With so many variables in weather, pots, soils, water qualities and species its difficult to give a cover all explanation into the deeper complexities of watering so we need to break it down for further understanding.
In terms of watering, it is very important to understand each species and its specific water needs. Typically the best way to arrange your bonsai is to group each species together so that when you water your bonsai you can group the watering practices together, this will simplify your watering regime. If you would like to think of watering needs by the area in which each species in nature is found. That way it’s easy to understand each species needs. Take species that are found closer the the equator and at low altitude; these species will usually consume the most amount of water, the further a species is from the equator and the higher the elevation it is found at the less demand it has for water. Take a Japanese white (pinus parviflora) pine for example; this species is found in its natural habitat quite high in elevation and further from the equator than a Taiwanese box (buxus harlandii) and each species has huge discrepancies in their watering needs. If we were to make a scale of each species and plot the distance from the equator and elevation over watering needs it would be simpler to visualise however check out the species you grow in your collection to find out more on each species and their needs.
Soil composition is a huge factor into the bonsai watering needs. In Australia, the most common soil used is a pine bark, sand and aggregate mixture. Typically the pine bark is a larger format (4mm screenings) which allows for great drainage, the aggregate is typically the same, and sand is less than 1mm. This all works very well for drainage, however pine bark is an organic material and therefore will break down to humus over time, which will hold more water. This can lead to water logging, especially closer to the trunk and under the trunk within the root mass.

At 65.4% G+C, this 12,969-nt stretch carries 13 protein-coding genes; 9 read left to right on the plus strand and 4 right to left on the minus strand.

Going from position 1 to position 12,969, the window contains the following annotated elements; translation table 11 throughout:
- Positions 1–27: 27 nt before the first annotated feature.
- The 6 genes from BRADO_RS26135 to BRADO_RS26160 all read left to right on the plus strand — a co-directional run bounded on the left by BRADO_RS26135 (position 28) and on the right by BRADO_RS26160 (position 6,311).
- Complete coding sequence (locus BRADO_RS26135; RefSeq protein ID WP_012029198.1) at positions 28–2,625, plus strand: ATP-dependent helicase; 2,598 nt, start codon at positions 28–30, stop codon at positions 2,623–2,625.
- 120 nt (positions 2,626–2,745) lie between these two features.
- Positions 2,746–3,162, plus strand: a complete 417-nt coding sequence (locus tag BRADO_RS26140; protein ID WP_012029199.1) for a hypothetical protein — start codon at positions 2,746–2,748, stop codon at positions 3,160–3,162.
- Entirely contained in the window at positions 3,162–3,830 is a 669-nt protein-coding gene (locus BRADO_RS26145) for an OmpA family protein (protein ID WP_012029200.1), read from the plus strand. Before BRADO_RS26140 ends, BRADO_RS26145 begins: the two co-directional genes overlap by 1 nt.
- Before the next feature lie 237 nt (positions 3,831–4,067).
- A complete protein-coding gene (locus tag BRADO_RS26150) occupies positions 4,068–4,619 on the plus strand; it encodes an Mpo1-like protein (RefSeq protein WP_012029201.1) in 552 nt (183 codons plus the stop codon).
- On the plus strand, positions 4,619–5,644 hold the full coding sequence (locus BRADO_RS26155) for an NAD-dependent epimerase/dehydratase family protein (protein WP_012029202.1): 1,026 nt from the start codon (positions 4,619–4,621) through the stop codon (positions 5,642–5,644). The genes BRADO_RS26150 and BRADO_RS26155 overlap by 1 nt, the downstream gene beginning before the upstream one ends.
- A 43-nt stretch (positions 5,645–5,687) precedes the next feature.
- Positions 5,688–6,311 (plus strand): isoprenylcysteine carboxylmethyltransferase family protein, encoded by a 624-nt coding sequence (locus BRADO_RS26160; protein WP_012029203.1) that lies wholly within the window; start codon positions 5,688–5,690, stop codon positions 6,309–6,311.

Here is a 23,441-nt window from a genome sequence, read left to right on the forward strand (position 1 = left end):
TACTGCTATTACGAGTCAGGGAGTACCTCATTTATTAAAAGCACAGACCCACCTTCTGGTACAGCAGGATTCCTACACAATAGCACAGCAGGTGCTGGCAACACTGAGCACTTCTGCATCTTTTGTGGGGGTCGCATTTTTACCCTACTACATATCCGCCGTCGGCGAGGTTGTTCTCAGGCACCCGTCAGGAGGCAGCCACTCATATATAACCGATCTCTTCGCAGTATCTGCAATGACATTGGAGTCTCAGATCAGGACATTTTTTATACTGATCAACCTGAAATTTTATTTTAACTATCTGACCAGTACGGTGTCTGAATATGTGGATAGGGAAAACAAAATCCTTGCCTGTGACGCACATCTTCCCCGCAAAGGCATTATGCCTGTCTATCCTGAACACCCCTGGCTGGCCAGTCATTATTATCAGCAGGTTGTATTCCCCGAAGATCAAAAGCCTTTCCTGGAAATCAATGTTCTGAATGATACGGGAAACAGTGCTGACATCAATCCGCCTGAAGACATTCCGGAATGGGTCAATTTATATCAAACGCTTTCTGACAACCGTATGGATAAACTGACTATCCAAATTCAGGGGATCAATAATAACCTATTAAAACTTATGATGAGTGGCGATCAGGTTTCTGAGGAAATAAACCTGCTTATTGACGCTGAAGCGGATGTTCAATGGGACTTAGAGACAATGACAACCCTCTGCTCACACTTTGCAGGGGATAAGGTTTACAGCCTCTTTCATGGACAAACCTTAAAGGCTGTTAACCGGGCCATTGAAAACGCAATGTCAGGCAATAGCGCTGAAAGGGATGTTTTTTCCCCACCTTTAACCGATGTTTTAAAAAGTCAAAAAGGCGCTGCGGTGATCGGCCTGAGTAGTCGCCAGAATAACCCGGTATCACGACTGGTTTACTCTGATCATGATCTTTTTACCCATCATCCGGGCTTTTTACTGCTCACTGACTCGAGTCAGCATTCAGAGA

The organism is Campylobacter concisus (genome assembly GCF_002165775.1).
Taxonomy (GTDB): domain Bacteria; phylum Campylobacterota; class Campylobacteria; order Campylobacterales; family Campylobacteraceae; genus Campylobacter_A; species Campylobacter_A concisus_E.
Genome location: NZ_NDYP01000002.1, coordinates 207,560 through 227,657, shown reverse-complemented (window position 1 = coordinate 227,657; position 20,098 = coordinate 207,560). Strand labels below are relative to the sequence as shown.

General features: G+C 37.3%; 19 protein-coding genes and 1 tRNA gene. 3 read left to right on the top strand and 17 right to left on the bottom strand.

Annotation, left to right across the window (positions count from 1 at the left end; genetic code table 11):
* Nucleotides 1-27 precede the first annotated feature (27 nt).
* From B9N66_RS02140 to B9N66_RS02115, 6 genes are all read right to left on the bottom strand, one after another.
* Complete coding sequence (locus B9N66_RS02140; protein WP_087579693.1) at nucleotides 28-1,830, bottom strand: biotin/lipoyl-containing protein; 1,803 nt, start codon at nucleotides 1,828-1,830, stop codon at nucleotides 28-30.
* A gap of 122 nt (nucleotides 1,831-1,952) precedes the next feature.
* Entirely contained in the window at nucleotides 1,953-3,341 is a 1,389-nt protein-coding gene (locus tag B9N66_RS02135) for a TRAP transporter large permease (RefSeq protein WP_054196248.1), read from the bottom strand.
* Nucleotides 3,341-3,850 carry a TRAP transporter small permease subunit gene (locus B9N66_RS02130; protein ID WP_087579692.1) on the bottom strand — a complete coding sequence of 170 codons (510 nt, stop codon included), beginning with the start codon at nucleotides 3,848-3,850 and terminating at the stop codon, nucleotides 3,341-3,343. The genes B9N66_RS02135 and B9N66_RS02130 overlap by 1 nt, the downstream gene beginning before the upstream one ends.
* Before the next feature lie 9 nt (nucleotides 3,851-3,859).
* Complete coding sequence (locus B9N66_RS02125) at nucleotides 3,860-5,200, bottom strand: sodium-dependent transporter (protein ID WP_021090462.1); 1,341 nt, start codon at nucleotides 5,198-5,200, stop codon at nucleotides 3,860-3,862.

Alternatively, within the Hakuju-En nursery we use the same potting medium blend used in Japan which consists of Akadama, Pumice and Scoria. Which has its own properties that include and breaking down over time. Akadama is a type of hard clay, which has been baked, which has a rock like appearance and has a rather good, yet limited water holding capability, pumice and scoria are covered with pores which are able to capture water however no where near as well, however do an excellent job of storing a coating of fertiliser within their pores to be held and consumed by the tree over a long period of time (typically 4 weeks). Let’s discuss the qualities of Akadama to understand why it works for bonsai throughout its life time in the pot. Initially Akadama is quite hard, and does not hold much water, it drains well, and being inorganic it won’t bark down to humus like pine park, however that doesn’t mean it’ll break down. Over time Akadama will break down from a well formed stone like appearance to to a homogeneous binder for the pumice and scoria. At this point the Akadama has a lot better water holding capability, yet is harder to fully saturate, and as a result lessens its drainage capability. This is why many bonsai watering educational videos and texts coming out of Japan, will discuss watering a tress many times in a single session, which allows for the quality of Akadama, which takes more water to become fully saturated.
This evolving nature of Akadama suits the life cycle of a freshly potted tree quite well: let me explain. When a tree is freshly repotted it’ll need to have a free draining soil. A freshly repotted tree typically has had some root pruning, and therefore has less of a capability to consume the water in the pot, and so without a free draining soil the roots can become waterlogged. So we know now that a free draining soil works well for trees that have been freshly repotted, but how do we look at trees which have been in a potting medium for some time. Well the speed at which Akadama breaks down and holds more water, is roughly the same rate at which the roots grow and extend into the fresh potting medium. With more roots there is more demand for water, which is now supplied via the better water retention.